The development lifecycle for BDP (from the Oracle Big Data Preparation Cloud Service e-book on Oracle’s website) uses a cycle of ingesting, cleaning, enriching and then publishing data using scripts authored using the tool and run on the Apache Spark platform. The diagram below shows the BDP development lifecycle from Oracle’s Big Data Preparation Cloud Service Handbook, and shows how ingestion, enrichment, publishing and governance go in a cycle with the common foundation of the transformation scripts that you build using BDP’s web interface.

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So let’s walk through an example data preparation exercise using a file of data stored initially in Oracle Storage Cloud Service. After logging into BDP via Oracle Cloud you’re first presented with the Catalog view, listing out all your previous transformations and showing you when they were last used to process some data.

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To create a transformation you first give it a name, then select the data source and then the file you’re interested in. In my environment I’ve got Oracle Storage Cloud and HDFS available as my main data sources, or I could upload a file from my desktop and start from there.

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BDP then ingests the file and then uses its machine learning features to process and classify data in each column, recommending column names such as “gender”, “city” and cc_number based on (presumably) some sort of classification model. In the screenshot below you can see a set of these recommendations on the left-hand side of the screen, with the columns themselves listed centre and a summary of the file profiling on the right.

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Taking a closer look at the profile results panel you can see two of the columns have alerts raised, in red. Clicking on the alert shows that the two columns have credit card data stored in clear text, with the recommendation being to obfuscate or otherwise secure these fields. Clicking on a field then shows the various transformation options, with the obvious choice here being to automatically obfuscate the data in those fields.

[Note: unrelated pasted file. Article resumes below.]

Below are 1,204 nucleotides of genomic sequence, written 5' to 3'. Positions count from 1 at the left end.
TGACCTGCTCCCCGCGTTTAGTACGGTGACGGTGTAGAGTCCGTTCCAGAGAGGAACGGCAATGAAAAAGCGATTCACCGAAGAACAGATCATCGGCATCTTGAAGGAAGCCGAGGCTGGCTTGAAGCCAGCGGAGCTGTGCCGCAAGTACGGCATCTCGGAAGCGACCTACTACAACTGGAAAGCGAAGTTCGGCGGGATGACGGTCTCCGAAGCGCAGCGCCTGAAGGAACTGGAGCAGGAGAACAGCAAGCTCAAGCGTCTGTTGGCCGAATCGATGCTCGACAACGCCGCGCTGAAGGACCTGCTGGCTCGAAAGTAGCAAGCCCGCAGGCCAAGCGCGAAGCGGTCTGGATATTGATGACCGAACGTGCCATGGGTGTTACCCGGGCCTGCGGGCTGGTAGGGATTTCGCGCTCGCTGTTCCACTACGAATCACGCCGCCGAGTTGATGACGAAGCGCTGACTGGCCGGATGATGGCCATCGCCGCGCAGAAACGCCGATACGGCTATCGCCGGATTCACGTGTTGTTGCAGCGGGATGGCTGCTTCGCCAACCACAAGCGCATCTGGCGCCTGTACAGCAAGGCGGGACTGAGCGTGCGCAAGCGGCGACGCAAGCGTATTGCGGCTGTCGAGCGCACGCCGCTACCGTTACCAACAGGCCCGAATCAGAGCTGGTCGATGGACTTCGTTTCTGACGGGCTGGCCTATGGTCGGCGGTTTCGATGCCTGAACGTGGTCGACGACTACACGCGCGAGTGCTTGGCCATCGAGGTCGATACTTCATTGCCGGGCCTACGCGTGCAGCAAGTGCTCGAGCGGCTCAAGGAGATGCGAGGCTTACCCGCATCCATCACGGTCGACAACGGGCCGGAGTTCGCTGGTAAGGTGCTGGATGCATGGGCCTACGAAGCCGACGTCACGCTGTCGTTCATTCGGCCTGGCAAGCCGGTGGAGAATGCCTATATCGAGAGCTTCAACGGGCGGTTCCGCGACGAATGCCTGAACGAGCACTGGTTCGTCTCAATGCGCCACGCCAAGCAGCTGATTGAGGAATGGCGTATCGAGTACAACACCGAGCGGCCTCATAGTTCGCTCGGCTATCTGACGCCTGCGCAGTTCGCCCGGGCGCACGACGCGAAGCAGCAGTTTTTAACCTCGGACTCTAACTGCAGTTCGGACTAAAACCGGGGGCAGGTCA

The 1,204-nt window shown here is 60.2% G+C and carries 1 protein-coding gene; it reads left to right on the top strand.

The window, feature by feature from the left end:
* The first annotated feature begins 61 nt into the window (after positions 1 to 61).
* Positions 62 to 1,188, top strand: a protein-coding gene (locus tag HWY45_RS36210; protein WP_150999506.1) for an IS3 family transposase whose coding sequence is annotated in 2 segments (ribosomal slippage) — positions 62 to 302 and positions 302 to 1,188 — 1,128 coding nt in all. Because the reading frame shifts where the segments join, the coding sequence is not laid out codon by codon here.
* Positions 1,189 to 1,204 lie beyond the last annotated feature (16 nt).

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Once you’ve worked through all the recommendations and added any transformations you choose to add yourself, the final step is to publish your transformation to one of the available targets. In the example below we’ve got Oracle Storage Cloud and HDFS again as potential targets; I’d imagine Oracle will add a connector to BICS soon, for example, so that you can use BDP as a data prep tool for file data that will then be added to your dataset in BICS.

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So … it’ll be interesting to see where this one goes. Its interesting that Oracle have split out data preparation and data discovery into two tools whilst others are saying theirs can do both, and you’ll still need ODI for the more complex integration jobs. But I like the innovative use of machine learning to do away with much of the manual work required for classification of incoming data fields, and running the whole thing on Spark certainly gives it the potential of scale. A couple of years ago I was worried Oracle didn’t really have a strategy for data integration and ETL in the cloud, but we’re starting to see something happen now.

There’s a big push from the Oracle field at the moment to move customers into the cloud, and I can see BDP getting bundled in with Big Data Cloud Service and BICS as the accompanying cloud data preparation tool. The danger then of course is that Big Data Discovery starts to look less useful, especially with Visual Analyzer already available within BICS and coming soon on-premise with OBIEE12c. My guess is that what we’re seeing now with these initial releases of BDP and BDD is just the start, with BDP adding more automatic enrichment “smarts” and starting to cover integration use-cases too, whilst BDD will put more focus on data visualization and analytics on the data reservoir.